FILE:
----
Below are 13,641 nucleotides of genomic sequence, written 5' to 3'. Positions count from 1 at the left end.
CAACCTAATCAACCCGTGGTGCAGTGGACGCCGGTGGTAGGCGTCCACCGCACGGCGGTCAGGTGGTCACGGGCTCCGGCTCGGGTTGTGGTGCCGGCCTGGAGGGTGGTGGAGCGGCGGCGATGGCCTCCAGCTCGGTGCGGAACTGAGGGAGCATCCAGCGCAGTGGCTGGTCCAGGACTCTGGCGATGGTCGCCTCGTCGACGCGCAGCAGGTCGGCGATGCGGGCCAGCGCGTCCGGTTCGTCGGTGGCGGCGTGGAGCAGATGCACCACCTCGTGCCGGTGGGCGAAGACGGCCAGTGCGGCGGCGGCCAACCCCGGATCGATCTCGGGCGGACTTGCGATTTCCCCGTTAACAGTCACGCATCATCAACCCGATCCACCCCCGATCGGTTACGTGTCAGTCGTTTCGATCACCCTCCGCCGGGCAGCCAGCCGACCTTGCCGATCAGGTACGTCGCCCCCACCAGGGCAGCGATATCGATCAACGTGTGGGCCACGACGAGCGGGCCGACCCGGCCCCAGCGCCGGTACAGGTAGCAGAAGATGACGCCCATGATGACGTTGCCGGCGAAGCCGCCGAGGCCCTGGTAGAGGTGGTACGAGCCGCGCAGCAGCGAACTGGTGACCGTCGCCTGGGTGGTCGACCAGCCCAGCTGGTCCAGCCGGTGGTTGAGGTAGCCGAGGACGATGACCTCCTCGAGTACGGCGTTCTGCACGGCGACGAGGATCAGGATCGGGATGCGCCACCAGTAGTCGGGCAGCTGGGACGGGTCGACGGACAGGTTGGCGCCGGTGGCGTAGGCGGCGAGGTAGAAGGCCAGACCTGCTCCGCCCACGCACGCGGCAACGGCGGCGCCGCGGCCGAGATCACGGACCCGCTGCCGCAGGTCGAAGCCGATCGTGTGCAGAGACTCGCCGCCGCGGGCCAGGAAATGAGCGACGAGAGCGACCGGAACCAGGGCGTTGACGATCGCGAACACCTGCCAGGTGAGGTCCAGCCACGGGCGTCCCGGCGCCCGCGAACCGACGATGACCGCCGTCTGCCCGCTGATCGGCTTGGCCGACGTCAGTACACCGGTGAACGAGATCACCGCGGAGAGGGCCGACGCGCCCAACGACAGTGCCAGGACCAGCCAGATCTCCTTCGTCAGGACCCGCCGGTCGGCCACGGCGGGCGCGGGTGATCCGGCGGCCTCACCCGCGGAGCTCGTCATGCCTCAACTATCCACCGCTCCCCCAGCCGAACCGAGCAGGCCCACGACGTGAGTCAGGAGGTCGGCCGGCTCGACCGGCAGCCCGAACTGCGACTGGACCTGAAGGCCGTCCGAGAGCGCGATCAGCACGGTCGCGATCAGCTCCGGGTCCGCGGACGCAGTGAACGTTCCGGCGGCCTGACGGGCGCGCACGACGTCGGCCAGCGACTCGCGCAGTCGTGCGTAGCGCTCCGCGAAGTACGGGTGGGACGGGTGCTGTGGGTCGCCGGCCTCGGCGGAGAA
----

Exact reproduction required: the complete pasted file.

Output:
Below are 13,641 nucleotides of genomic sequence, written 5' to 3'. Positions count from 1 at the left end.
CAACCTAATCAACCCGTGGTGCAGTGGACGCCGGTGGTAGGCGTCCACCGCACGGCGGTCAGGTGGTCACGGGCTCCGGCTCGGGTTGTGGTGCCGGCCTGGAGGGTGGTGGAGCGGCGGCGATGGCCTCCAGCTCGGTGCGGAACTGAGGGAGCATCCAGCGCAGTGGCTGGTCCAGGACTCTGGCGATGGTCGCCTCGTCGACGCGCAGCAGGTCGGCGATGCGGGCCAGCGCGTCCGGTTCGTCGGTGGCGGCGTGGAGCAGATGCACCACCTCGTGCCGGTGGGCGAAGACGGCCAGTGCGGCGGCGGCCAACCCCGGATCGATCTCGGGCGGACTTGCGATTTCCCCGTTAACAGTCACGCATCATCAACCCGATCCACCCCCGATCGGTTACGTGTCAGTCGTTTCGATCACCCTCCGCCGGGCAGCCAGCCGACCTTGCCGATCAGGTACGTCGCCCCCACCAGGGCAGCGATATCGATCAACGTGTGGGCCACGACGAGCGGGCCGACCCGGCCCCAGCGCCGGTACAGGTAGCAGAAGATGACGCCCATGATGACGTTGCCGGCGAAGCCGCCGAGGCCCTGGTAGAGGTGGTACGAGCCGCGCAGCAGCGAACTGGTGACCGTCGCCTGGGTGGTCGACCAGCCCAGCTGGTCCAGCCGGTGGTTGAGGTAGCCGAGGACGATGACCTCCTCGAGTACGGCGTTCTGCACGGCGACGAGGATCAGGATCGGGATGCGCCACCAGTAGTCGGGCAGCTGGGACGGGTCGACGGACAGGTTGGCGCCGGTGGCGTAGGCGGCGAGGTAGAAGGCCAGACCTGCTCCGCCCACGCACGCGGCAACGGCGGCGCCGCGGCCGAGATCACGGACCCGCTGCCGCAGGTCGAAGCCGATCGTGTGCAGAGACTCGCCGCCGCGGGCCAGGAAATGAGCGACGAGAGCGACCGGAACCAGGGCGTTGACGATCGCGAACACCTGCCAGGTGAGGTCCAGCCACGGGCGTCCCGGCGCCCGCGAACCGACGATGACCGCCGTCTGCCCGCTGATCGGCTTGGCCGACGTCAGTACACCGGTGAACGAGATCACCGCGGAGAGGGCCGACGCGCCCAACGACAGTGCCAGGACCAGCCAGATCTCCTTCGTCAGGACCCGCCGGTCGGCCACGGCGGGCGCGGGTGATCCGGCGGCCTCACCCGCGGAGCTCGTCATGCCTCAACTATCCACCGCTCCCCCAGCCGAACCGAGCAGGCCCACGACGTGAGTCAGGAGGTCGGCCGGCTCGACCGGCAGCCCGAACTGCGACTGGACCTGAAGGCCGTCCGAGAGCGCGATCAGCACGGTCGCGATCAGCTCCGGGTCCGCGGACGCAGTGAACGTTCCGGCGGCCTGACGGGCGCGCACGACGTCGGCCAGCGACTCGCGCAGTCGTGCGTAGCGCTCCGCGAAGTACGGGTGGGACGGGTGCTGTGGGTCGCCGGCCTCGGCGGAGAA